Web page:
Written by Michele Wheat
It is important for all parents and those who interact with children regularly to be aware of common food allergens, the potential signs of an allergic reaction, and the treatment thereof. It is through this knowledge that adults in all capacities can best care for children that have a food allergy. Among the most common food allergies are eggs, milk, soy, tree nut, wheat, peanuts, fish, and shellfish. It is also important to recognize that any child can have an allergic reaction to any food; those listed are only common and it is not to say that other foods are not allergens. Food allergies may cause serious and fatal reactions. Recognizing the signs of a food allergy or an allergic reaction can be lifesaving.
National Institute of Allergy and Infectious Diseases on Food Allergies
What are the Signs of a Food Allergy?
When an allergen is consumed, the body produces antibodies and reacts in a very similar way to the introduction of harmful or toxic substances. The antibodies work to fight the allergen and protect the body. When a person with a food allergy eats, touches, or breaths in an allergen, their body releases histamine. The release of histamine triggers the signs of an allergic reaction and may affect the gastrointestinal tract, respiratory system, dermis, or cardiovascular system.
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Common Symptoms of a food allergy include:
- Belly pain
- Trouble breathing
- Tightness in the throat
- Watery, itchy, or swollen eyes
- Red bumps or spots
- Dizziness, lightheadedness
Some confuse food intolerance with a food allergy. With some similar symptoms between the two, it is important to remember that a food intolerance does not impact the immune system. Intolerance occurs when a person's body cannot digest a food. Food intolerance is infrequently dangerous and is usually limited to indigestion, gas, and headaches, among other mild or moderate symptoms.
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What Happens to the Body During an Allergic Reaction?
Specific reactions vary, but there are some common physiological reactions to food allergens. In some cases, hives or a rash may develop on the skin. A reaction may occur within a few minutes or a few hours of exposure to the allergen and may vary in intensity with the possibility of spreading to more than one body part.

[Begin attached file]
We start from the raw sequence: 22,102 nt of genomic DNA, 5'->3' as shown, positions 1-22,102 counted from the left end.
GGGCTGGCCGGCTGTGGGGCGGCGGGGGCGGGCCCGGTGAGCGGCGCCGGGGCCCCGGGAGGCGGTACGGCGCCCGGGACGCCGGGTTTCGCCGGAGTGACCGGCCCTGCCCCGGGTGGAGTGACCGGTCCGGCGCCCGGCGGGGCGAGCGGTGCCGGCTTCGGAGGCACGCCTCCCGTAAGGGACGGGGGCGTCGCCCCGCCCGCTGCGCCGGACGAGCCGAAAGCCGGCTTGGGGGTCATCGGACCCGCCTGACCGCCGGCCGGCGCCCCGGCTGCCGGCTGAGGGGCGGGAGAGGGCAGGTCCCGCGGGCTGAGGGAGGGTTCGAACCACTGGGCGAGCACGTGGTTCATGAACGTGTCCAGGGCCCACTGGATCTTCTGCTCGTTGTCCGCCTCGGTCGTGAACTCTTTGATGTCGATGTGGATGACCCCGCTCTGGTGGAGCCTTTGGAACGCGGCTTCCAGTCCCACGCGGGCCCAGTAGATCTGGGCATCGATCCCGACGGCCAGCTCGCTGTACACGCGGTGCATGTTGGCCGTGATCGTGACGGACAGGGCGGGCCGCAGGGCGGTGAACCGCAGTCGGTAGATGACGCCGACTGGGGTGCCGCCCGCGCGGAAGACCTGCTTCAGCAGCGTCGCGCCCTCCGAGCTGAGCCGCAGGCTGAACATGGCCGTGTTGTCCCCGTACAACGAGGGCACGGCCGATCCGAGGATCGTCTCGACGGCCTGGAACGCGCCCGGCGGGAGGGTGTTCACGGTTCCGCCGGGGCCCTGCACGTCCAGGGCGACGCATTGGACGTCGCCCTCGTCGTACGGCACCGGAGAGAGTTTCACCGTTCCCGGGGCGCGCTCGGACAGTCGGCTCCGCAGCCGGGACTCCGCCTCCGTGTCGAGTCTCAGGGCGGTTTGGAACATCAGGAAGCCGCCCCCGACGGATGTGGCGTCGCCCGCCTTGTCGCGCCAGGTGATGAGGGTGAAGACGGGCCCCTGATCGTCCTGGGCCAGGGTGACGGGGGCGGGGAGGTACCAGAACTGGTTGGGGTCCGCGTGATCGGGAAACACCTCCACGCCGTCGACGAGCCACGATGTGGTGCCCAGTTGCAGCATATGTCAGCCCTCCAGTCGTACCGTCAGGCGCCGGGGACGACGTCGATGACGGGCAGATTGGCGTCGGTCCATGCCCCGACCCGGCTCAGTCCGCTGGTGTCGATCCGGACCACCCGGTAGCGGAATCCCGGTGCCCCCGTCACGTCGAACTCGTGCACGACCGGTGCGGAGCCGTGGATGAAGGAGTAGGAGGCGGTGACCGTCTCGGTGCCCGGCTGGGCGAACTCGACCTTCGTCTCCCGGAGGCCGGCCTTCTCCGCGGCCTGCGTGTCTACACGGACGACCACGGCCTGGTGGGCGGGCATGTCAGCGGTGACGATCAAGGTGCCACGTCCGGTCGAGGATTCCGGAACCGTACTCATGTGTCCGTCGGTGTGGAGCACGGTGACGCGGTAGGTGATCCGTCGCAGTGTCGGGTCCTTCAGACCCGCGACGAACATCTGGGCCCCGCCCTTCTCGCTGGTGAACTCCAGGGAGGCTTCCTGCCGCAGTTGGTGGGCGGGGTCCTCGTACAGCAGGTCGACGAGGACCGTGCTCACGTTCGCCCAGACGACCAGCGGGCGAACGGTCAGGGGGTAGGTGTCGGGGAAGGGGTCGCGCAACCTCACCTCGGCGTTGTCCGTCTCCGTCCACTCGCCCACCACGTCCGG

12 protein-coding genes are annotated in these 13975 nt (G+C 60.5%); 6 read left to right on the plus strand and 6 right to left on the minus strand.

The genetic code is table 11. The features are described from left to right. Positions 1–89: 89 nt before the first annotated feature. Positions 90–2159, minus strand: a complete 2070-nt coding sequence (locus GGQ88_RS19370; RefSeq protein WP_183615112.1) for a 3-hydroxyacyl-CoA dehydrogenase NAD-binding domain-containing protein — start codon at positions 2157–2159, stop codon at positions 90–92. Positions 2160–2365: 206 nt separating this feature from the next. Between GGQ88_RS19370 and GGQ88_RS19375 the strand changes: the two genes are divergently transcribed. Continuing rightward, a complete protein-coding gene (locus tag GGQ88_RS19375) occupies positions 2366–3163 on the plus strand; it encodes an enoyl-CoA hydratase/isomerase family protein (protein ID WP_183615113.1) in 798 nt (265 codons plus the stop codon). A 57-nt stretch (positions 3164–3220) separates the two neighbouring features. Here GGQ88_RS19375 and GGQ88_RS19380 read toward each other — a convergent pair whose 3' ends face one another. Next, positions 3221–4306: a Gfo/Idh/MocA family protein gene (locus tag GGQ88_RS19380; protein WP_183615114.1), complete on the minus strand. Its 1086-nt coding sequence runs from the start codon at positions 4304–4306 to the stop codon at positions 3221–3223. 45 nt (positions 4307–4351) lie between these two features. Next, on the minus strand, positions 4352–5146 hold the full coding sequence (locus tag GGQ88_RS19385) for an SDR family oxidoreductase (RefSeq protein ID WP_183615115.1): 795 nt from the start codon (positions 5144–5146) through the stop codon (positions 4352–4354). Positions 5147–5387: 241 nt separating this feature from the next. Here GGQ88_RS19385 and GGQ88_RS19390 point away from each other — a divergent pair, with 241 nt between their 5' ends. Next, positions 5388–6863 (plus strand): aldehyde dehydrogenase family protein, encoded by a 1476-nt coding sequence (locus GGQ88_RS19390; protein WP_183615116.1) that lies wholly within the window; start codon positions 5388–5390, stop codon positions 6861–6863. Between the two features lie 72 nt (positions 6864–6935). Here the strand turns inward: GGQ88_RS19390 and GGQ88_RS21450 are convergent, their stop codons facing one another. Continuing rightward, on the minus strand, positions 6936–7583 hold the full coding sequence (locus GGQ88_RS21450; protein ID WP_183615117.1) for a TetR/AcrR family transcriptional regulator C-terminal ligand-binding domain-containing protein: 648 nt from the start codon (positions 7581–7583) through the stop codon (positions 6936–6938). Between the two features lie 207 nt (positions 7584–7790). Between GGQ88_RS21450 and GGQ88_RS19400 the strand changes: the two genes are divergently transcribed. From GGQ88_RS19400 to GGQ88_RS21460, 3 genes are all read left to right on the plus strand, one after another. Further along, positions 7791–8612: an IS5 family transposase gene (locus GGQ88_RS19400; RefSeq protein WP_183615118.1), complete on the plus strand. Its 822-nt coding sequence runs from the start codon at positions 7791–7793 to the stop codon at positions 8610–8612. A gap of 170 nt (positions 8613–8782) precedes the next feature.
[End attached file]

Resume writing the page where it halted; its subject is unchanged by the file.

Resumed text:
Belly pain or pain in the abdomen may also occur, as can vomiting and diarrhea. Lightheadedness and fatigue are also symptoms of an allergic reaction. In the most severe cases, a person may experience anaphylaxis, which can be life-threatening. One may experience difficulty breathing and subsequently pass out.
Diagnosing a Food Allergy
Food allergies are often diagnosed by allergists, medical professionals specializing in allergies. A primary care physician may refer a patient to an allergist in order to have them test for and confirm a food allergy. When meeting with a doctor or allergist, it is important to know the symptoms experienced, how frequently reactions occur, the times between consuming the food and when the reaction begins, any medical conditions such as eczema and asthma.
Skin tests - In a skin test, a liquid extract of the allergen is placed on the skin. Reactions to the area of application and reported symptoms are monitored.
Blood tests - In a blood test, blood is extracted and checked for lgE antibodies.
Food challenge tests - In a food challenge, the allergen is consumed in a controlled and monitored environment. This is common when testing to see if a patent has outgrown a food allergy.
Treating a Food Allergy
Once a food allergy is diagnosed, you and your doctors can create a treatment plan. Avoidance is key and the first step for many with food allergies is to eliminate from their diet the allergen and foods that contain the allergen. It is important to read all food labels in order to make sure one doesn't accidentally consume food items that contain their allergen. Foods sold in the United States are required to specify on their food label any of the top eight food allergens. Depending on the resulting reaction and severity of the food allergy, a doctor might advise the use of an epinephrine auto-injector. Small but powerful, the epinephrine auto-injector is a prescription medication that can be administered to counter an allergic reaction. Easy to use, it is important that all those caring for, as well as capable children, know how to administer an epinephrine auto-injector in the event of anaphylaxis. Signs of anaphylaxis include:
- Swelling in the mouth
- Tightness in the throat
- Difficulty breathing
- Signs of distress in two or more body systems
In the event of an emergency allergic reaction, every second can make a difference. Calling 9-1-1 for emergency medical services can be life-saving.
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